Why failing is a good thing

This post was published on The Huffington Post

Failure is all too often seen as a weakness in our society and as something you should be embarrassed of. Failure technically means the exact opposite of winning, but they are two sides of a coin — one wouldn’t exist without the other.

How can you possibly define your own success if you’ve never failed? The countless “failures” I’ve had over the course of my life have shaped me into the person who I am today and contributed to my successes.

It was Henry Ford who said: “Failure is simply the opportunity to begin again, this time more intelligently.” It means that every time you fail at something, you’ve learnt a specific way how not to complete your goal, which in turn will bring you closer to that goal.

Every time you fail it can feel like a blockade which slows you down or even stops you from moving into the future you want for yourself. Emotions usually get the best of us and we will feel disappointment, anger, sadness and defeat when we fail at something. This is often because we don’t have the patience to wait for success in this 21st century life of instant gratification.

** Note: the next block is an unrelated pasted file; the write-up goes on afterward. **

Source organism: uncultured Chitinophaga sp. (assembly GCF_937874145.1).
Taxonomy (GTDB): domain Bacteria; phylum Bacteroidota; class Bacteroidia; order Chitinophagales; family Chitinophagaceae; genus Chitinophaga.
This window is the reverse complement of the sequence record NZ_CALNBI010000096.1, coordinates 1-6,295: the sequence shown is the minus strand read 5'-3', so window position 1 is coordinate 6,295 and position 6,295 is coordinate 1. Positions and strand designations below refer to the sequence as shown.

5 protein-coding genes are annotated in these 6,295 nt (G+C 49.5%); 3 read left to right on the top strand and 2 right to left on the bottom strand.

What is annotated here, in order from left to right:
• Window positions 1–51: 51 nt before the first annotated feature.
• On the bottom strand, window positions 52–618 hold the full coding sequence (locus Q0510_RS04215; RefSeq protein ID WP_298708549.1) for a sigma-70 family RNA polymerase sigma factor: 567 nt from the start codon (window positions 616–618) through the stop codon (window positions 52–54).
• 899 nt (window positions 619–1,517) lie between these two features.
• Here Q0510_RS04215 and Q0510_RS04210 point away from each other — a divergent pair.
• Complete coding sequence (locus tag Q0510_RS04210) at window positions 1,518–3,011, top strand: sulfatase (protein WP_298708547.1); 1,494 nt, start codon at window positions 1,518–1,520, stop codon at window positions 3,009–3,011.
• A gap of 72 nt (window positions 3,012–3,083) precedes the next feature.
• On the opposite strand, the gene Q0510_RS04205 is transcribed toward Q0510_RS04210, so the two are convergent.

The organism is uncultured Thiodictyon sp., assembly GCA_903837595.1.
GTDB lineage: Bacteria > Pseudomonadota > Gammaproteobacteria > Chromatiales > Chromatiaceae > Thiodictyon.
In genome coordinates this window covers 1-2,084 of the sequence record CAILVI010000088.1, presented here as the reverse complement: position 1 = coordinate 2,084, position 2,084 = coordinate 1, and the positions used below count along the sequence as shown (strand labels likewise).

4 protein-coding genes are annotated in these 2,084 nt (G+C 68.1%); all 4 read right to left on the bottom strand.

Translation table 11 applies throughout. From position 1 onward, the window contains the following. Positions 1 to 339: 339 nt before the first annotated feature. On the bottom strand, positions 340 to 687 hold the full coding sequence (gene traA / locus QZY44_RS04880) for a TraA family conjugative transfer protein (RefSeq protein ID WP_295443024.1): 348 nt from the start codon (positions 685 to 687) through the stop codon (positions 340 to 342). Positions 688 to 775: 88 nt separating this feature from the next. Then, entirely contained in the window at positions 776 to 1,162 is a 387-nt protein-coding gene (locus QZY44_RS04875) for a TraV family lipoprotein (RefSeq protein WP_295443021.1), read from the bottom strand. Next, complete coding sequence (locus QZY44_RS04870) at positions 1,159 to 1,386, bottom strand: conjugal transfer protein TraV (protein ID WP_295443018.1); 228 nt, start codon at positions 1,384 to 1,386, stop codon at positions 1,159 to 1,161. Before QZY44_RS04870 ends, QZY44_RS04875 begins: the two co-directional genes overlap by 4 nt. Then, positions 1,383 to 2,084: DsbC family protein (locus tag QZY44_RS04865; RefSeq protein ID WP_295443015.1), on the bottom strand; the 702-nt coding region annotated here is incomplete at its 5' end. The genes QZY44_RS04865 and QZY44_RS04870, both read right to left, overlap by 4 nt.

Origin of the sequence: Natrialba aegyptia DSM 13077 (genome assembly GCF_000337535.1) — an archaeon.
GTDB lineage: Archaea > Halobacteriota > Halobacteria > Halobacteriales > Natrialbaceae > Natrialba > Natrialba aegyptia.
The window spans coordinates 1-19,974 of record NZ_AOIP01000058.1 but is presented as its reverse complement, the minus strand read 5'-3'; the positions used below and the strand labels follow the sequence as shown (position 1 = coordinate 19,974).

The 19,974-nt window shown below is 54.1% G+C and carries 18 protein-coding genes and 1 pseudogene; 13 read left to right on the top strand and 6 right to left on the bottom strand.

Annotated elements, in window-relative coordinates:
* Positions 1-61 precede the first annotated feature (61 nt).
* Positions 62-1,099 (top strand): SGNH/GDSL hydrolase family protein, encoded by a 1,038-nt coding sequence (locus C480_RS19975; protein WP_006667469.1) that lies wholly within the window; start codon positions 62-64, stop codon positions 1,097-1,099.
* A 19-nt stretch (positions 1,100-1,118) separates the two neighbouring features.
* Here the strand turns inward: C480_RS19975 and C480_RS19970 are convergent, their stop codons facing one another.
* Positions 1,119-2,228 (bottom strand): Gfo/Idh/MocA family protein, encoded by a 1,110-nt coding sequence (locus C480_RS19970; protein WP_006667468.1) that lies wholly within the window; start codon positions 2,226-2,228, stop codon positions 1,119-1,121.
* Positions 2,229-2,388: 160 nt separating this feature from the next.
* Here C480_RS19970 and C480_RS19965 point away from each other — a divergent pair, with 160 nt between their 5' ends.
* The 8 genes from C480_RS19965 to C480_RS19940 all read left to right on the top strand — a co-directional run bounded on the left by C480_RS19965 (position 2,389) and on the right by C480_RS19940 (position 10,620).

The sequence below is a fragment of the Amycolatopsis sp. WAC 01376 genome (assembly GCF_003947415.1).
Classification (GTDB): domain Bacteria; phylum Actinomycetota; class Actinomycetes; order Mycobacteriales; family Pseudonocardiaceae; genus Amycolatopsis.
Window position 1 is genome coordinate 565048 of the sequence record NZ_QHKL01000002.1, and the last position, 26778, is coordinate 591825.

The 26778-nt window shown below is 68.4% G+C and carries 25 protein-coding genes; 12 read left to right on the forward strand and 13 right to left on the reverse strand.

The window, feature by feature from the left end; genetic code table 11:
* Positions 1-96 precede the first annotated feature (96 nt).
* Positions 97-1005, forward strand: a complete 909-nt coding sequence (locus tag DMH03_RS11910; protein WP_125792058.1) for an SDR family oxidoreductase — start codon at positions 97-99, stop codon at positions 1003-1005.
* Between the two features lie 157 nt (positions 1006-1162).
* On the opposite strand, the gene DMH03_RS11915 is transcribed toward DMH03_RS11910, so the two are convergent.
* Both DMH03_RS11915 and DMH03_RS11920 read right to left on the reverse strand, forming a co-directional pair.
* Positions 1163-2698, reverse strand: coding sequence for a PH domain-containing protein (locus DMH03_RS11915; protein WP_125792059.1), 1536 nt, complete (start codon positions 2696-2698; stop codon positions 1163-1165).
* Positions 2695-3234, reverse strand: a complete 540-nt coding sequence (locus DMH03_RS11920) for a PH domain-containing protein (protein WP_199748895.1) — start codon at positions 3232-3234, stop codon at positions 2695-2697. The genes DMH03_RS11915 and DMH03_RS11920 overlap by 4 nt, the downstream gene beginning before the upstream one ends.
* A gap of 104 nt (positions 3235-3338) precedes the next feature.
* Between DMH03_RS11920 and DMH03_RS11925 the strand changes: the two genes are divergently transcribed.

How would you feel if you’d try something relatively simple every single day for more than a year and fail every single time? I bet most of us would give up and admit defeat. Now think all the way back to when you were a baby. How many tries did it take you to start walking — the numerous amount of times you would have stumbled and fell within that year would be enough for most adults to give up completely. But because you persisted as a baby — with no concept of success or failure — you will walk through life all the way until the end of your days (barring unforeseen circumstances, of course).

My method to overcome the feelings of despair and defeat is to create a point of reference, within myself. A viewpoint which allows me to put failures into perspective. It’s important to have this point of reference created from your own experiences in your life and never compare your situation with other people. No two stories are the same so do not use those of others to compare yourself against.

Stay inside of your own reality because we all have different skills, talents, surroundings, interests, opportunities and beliefs. Do not compare yourself to anyone, measure your own progress by counting your failures and realising how they’ve all contributed to your successes, big and small.

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